Slaying Giants with Grassroots
This post was submitted by Patagonia grantee Monty Bassett from the Sage Foundation.
January 17th, 2005, in a remote village in the middle of a vast British Columbia wilderness, Roy Quock, an 84-year-old elder of the Tahltan tribe, discovered that his band chief had been touring the world, at the invitation of the World Bank and the Canadian government, promoting the benefits of industrial mining on aboriginal lands. Roy heard on the radio that his chief had been speaking in Guatemala at a mining conference and boasted that he’d negotiated for six mines – four of them open pit, and a giant coalbed methane project – all to begin in his territory within a year.
“Enough is enough!” said Roy and he and his younger brother, Bobby (83), trundled down to the band office. Upon discovering that the chief was away (meeting with Shell in Calgary) they said, “We’ll wait.” and they did. With three dozen other elders they waited for eight-and-a-half months until their Chief was turffed, thus starting an environmental fight that would lead to barricades, arrests, and a protest ad appearing in the London Financial Times.
Slaying giants, real giants, is something we all consider, but seldom do. Not just giant mountains or huge waves. I’m talking real giants like the second largest petroleum company in the world, Royal Dutch Shell. And not for penny-ante stakes either. What Shell and other giant companies are after are, purported by the British Columbia Ministry of Energy, Mines and Petroleum Resources, billions of tons of coal and trillions of cubic feet of coalbed methane gas, all slated for a wilderness area twice the size of England. Shell’s purported interest in the coalbed methane project could alter three of the west coast’s most important salmon bearing watersheds – the Nass, the Skeena and the Stikine – and severely threaten the health of North America’s Serengeti.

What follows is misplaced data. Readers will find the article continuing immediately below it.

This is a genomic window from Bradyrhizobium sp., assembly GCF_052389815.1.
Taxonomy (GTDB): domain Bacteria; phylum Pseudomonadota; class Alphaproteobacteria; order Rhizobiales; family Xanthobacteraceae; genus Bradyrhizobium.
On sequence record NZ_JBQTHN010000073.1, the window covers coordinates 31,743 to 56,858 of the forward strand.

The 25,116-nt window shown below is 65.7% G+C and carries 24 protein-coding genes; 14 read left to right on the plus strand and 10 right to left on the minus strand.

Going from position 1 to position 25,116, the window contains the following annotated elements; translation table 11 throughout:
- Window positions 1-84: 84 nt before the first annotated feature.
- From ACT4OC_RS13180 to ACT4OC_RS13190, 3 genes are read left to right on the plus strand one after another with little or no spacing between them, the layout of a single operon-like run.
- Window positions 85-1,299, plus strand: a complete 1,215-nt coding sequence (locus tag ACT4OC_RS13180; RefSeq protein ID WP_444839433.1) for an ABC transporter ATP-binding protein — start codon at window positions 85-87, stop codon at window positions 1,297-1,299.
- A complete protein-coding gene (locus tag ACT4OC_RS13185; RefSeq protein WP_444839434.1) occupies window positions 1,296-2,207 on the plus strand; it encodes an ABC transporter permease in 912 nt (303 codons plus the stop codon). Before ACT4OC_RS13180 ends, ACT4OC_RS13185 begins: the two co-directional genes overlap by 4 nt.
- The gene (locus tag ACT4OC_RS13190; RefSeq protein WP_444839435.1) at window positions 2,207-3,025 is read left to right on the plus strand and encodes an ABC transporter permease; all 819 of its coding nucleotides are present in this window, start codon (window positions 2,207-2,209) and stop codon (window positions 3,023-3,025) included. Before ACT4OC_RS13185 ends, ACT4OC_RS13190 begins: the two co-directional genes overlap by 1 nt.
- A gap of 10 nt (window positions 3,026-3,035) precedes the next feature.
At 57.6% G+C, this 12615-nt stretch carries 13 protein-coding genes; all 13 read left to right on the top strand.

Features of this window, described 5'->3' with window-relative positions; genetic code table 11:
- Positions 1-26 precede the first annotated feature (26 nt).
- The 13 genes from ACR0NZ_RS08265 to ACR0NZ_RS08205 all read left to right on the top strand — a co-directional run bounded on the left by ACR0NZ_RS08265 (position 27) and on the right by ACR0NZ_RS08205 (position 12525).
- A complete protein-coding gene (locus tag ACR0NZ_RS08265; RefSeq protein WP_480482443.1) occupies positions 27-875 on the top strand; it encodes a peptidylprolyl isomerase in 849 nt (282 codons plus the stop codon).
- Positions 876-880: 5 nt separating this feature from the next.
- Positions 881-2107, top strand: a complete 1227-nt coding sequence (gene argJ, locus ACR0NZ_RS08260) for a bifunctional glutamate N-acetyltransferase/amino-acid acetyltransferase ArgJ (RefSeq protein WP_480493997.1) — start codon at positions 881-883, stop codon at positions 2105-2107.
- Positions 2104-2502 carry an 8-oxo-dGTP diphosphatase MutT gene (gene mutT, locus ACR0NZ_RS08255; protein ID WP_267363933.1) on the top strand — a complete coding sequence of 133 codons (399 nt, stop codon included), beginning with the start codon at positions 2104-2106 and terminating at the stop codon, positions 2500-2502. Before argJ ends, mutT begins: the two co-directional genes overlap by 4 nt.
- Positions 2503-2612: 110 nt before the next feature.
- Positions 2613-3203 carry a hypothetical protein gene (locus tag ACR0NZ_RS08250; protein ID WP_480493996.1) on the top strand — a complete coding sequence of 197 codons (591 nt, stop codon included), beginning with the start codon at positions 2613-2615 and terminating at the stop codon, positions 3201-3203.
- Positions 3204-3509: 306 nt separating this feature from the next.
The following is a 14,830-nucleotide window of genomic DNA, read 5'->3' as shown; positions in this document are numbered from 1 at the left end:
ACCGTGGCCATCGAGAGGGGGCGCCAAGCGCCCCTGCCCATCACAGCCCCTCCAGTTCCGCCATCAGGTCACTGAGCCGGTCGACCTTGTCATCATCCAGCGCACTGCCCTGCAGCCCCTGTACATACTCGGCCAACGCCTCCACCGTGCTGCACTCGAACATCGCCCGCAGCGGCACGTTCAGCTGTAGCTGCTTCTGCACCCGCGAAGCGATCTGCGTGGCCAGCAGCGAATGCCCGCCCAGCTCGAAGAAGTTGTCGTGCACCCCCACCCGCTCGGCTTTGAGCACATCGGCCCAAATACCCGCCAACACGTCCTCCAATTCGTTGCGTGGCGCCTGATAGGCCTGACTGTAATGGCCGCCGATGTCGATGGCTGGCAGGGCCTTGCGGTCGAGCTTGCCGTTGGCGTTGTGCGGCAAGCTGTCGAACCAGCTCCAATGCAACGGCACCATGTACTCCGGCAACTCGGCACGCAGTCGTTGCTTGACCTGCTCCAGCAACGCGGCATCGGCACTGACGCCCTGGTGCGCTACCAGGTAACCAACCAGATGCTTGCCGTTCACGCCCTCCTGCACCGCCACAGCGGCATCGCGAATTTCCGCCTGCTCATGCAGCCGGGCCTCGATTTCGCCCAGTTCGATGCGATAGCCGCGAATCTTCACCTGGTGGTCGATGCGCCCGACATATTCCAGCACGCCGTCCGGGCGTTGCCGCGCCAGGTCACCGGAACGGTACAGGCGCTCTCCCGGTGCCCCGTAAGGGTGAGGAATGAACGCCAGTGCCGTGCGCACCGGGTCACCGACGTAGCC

Now imagine that these dragon slayers are the least likely activists you could think of: Elder Tahltan Indians, mainly grandmothers and great grandmothers, in a remote region of northwest British Columbia – isolated, voiceless, seemingly powerless. In fact the only things they have going for them are a passion for the land so strong they slept on their band office floor for a 265 day protest occupation, and enough courage to face down bulldozers and be arrested repeatedly over the last three years. Add then the ferocity of a sow grizzly bear protecting her cubs, in this case the elders’ unborn great grandchildren, and grassroots support, including the Patagonia grants program, and there you have it: a force to be reckoned with.
Yvon Chouinard has said that to change governments, start with corporations. To save the planet, or at least slow down our rate of destruction, empower grassroots movements. Who better to look after the very thing they know best? The Tahltan elders of Telegraph Creek, B.C. are a case in point.
Amazingly, after three years Shell has yet to drill one hole. But Shell has vowed to start drilling this summer. The Tahltan have been joined by the downstream native nations in the affected watersheds, virtually all of the residents of the North, and a who’s who of environmental NGOs. The battle is far from over.
Stay tuned throughout the summer to skeenawatershed.com for updates and opportunities to take action. If you think extracting coalbed methane from this beautiful area is a viable energy option for British Columbia, let us know why you feel that way in the comments.
Sacred Headwaters Basin: Origins of three west coast salmon-bearing watersheds.
Double rainbow in the Sacred Headwaters Basin.
[All photos courtesy of Monty Bassett, Jeff Thompson and Brian Huntington.]